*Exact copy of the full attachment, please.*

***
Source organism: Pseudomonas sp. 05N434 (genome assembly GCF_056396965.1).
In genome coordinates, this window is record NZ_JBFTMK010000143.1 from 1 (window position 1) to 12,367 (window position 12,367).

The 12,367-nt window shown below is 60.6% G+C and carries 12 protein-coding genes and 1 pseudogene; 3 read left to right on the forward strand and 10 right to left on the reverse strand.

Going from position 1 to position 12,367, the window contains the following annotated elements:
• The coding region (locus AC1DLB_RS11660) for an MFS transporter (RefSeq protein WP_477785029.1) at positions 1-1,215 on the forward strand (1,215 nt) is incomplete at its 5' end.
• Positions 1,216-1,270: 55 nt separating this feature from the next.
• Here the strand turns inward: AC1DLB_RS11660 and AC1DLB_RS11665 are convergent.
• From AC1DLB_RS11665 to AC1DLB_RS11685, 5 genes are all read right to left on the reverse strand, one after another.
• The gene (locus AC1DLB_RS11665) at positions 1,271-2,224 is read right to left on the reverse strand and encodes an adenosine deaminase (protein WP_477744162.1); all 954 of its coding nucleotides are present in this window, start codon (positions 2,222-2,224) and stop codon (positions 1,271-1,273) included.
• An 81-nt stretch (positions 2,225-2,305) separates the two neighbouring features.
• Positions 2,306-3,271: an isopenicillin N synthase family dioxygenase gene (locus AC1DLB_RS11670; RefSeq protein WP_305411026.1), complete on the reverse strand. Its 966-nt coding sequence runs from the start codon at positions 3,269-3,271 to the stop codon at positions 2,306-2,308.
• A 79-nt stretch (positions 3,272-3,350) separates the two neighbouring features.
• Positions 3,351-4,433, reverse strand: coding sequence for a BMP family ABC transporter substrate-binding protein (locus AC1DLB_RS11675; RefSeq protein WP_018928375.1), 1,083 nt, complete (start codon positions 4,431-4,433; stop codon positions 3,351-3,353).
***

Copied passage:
Source organism: Pseudomonas sp. 05N434 (genome assembly GCF_056396965.1).
In genome coordinates, this window is record NZ_JBFTMK010000143.1 from 1 (window position 1) to 12,367 (window position 12,367).

The 12,367-nt window shown below is 60.6% G+C and carries 12 protein-coding genes and 1 pseudogene; 3 read left to right on the forward strand and 10 right to left on the reverse strand.

Going from position 1 to position 12,367, the window contains the following annotated elements:
• The coding region (locus AC1DLB_RS11660) for an MFS transporter (RefSeq protein WP_477785029.1) at positions 1-1,215 on the forward strand (1,215 nt) is incomplete at its 5' end.
• Positions 1,216-1,270: 55 nt separating this feature from the next.
• Here the strand turns inward: AC1DLB_RS11660 and AC1DLB_RS11665 are convergent.
• From AC1DLB_RS11665 to AC1DLB_RS11685, 5 genes are all read right to left on the reverse strand, one after another.
• The gene (locus AC1DLB_RS11665) at positions 1,271-2,224 is read right to left on the reverse strand and encodes an adenosine deaminase (protein WP_477744162.1); all 954 of its coding nucleotides are present in this window, start codon (positions 2,222-2,224) and stop codon (positions 1,271-1,273) included.
• An 81-nt stretch (positions 2,225-2,305) separates the two neighbouring features.
• Positions 2,306-3,271: an isopenicillin N synthase family dioxygenase gene (locus AC1DLB_RS11670; RefSeq protein WP_305411026.1), complete on the reverse strand. Its 966-nt coding sequence runs from the start codon at positions 3,269-3,271 to the stop codon at positions 2,306-2,308.
• A 79-nt stretch (positions 3,272-3,350) separates the two neighbouring features.
• Positions 3,351-4,433, reverse strand: coding sequence for a BMP family ABC transporter substrate-binding protein (locus AC1DLB_RS11675; RefSeq protein WP_018928375.1), 1,083 nt, complete (start codon positions 4,431-4,433; stop codon positions 3,351-3,353).